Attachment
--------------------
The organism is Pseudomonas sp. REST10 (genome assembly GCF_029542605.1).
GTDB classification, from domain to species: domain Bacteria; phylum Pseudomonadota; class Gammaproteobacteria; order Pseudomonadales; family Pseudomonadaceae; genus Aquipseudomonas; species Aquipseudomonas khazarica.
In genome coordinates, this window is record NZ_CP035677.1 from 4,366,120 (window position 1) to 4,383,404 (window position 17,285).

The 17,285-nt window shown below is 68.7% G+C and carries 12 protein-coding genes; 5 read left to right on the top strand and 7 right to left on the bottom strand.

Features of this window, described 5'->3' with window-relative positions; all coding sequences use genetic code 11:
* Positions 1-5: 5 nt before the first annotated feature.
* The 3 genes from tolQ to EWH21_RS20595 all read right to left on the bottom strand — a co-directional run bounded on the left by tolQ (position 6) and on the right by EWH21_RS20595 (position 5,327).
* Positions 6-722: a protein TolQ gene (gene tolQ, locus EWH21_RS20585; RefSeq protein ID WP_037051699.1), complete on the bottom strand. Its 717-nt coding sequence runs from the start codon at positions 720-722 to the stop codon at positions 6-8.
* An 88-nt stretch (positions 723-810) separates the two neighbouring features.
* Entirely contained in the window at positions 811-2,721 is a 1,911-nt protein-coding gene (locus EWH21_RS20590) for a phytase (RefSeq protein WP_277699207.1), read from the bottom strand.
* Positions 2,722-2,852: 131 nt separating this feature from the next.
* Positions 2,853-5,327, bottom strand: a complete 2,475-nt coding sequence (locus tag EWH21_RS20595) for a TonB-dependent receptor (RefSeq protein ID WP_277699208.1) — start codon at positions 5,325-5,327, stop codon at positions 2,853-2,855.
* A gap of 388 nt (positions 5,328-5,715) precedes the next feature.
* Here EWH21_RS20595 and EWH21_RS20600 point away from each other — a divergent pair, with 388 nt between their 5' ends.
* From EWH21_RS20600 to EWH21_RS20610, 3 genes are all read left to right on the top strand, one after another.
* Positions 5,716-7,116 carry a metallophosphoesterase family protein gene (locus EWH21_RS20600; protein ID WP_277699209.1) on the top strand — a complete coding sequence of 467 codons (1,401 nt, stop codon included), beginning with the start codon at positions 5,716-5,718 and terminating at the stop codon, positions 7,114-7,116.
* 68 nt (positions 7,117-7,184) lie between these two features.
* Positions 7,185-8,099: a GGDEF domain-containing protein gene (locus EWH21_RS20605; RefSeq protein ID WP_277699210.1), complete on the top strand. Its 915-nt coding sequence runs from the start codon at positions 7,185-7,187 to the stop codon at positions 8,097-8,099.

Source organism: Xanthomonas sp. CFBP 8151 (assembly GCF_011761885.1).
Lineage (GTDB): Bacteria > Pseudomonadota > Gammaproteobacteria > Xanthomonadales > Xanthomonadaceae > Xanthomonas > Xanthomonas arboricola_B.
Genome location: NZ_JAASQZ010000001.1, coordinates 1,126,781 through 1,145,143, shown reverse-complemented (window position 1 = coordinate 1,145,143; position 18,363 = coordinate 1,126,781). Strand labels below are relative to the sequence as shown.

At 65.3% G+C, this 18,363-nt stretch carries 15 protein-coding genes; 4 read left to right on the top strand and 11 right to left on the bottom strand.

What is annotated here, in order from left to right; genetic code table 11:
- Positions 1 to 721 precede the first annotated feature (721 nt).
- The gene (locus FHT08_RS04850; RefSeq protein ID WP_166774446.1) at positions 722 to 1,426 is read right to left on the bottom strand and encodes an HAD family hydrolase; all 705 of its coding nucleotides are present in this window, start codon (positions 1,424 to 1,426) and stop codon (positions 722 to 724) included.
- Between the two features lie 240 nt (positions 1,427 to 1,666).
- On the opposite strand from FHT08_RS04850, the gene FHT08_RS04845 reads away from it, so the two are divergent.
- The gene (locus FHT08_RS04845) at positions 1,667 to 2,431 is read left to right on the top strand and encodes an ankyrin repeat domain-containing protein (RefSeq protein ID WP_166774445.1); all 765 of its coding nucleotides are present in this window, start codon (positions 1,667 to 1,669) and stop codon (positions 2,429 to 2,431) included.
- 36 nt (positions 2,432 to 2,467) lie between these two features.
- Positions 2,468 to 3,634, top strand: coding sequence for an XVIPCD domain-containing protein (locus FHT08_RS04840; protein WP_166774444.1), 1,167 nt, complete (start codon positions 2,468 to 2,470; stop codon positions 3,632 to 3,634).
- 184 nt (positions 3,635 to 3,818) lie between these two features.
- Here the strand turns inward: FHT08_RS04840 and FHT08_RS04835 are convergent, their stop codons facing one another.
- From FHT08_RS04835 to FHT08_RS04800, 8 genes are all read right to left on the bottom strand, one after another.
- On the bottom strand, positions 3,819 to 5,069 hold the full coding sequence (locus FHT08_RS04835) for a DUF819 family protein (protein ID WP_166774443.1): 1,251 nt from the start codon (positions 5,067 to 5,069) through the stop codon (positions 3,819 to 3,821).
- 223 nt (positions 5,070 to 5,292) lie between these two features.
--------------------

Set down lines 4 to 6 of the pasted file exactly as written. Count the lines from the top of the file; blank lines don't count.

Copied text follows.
The 17,285-nt window shown below is 68.7% G+C and carries 12 protein-coding genes; 5 read left to right on the top strand and 7 right to left on the bottom strand.

Features of this window, described 5'->3' with window-relative positions; all coding sequences use genetic code 11:
* Positions 1-5: 5 nt before the first annotated feature.